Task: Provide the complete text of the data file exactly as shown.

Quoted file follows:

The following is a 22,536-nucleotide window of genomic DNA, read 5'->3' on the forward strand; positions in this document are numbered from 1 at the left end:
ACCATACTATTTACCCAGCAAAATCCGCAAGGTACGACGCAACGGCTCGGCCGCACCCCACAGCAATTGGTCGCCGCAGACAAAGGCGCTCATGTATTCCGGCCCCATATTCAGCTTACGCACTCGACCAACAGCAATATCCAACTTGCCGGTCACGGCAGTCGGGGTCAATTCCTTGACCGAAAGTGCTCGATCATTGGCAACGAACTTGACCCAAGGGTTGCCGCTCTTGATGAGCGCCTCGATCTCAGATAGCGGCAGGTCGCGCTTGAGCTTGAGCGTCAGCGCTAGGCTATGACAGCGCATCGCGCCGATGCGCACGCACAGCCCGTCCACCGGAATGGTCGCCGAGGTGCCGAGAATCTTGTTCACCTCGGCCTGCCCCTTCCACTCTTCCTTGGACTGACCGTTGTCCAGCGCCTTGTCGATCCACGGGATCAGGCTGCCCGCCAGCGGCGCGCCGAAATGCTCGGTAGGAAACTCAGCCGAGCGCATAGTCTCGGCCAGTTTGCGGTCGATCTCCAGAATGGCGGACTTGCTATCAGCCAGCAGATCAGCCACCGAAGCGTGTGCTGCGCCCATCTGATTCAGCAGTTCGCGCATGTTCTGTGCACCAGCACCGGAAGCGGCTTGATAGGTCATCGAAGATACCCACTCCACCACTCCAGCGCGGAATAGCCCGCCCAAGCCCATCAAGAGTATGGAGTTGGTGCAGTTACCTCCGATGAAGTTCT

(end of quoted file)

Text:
The following is a 22,536-nucleotide window of genomic DNA, read 5'->3' on the forward strand; positions in this document are numbered from 1 at the left end:
ACCATACTATTTACCCAGCAAAATCCGCAAGGTACGACGCAACGGCTCGGCCGCACCCCACAGCAATTGGTCGCCGCAGACAAAGGCGCTCATGTATTCCGGCCCCATATTCAGCTTACGCACTCGACCAACAGCAATATCCAACTTGCCGGTCACGGCAGTCGGGGTCAATTCCTTGACCGAAAGTGCTCGATCATTGGCAACGAACTTGACCCAAGGGTTGCCGCTCTTGATGAGCGCCTCGATCTCAGATAGCGGCAGGTCGCGCTTGAGCTTGAGCGTCAGCGCTAGGCTATGACAGCGCATCGCGCCGATGCGCACGCACAGCCCGTCCACCGGAATGGTCGCCGAGGTGCCGAGAATCTTGTTCACCTCGGCCTGCCCCTTCCACTCTTCCTTGGACTGACCGTTGTCCAGCGCCTTGTCGATCCACGGGATCAGGCTGCCCGCCAGCGGCGCGCCGAAATGCTCGGTAGGAAACTCAGCCGAGCGCATAGTCTCGGCCAGTTTGCGGTCGATCTCCAGAATGGCGGACTTGCTATCAGCCAGCAGATCAGCCACCGAAGCGTGTGCTGCGCCCATCTGATTCAGCAGTTCGCGCATGTTCTGTGCACCAGCACCGGAAGCGGCTTGATAGGTCATCGAAGATACCCACTCCACCACTCCAGCGCGGAATAGCCCGCCCAAGCCCATCAAGAGTATGGAGTTGGTGCAGTTACCTCCGATGAAGTTCT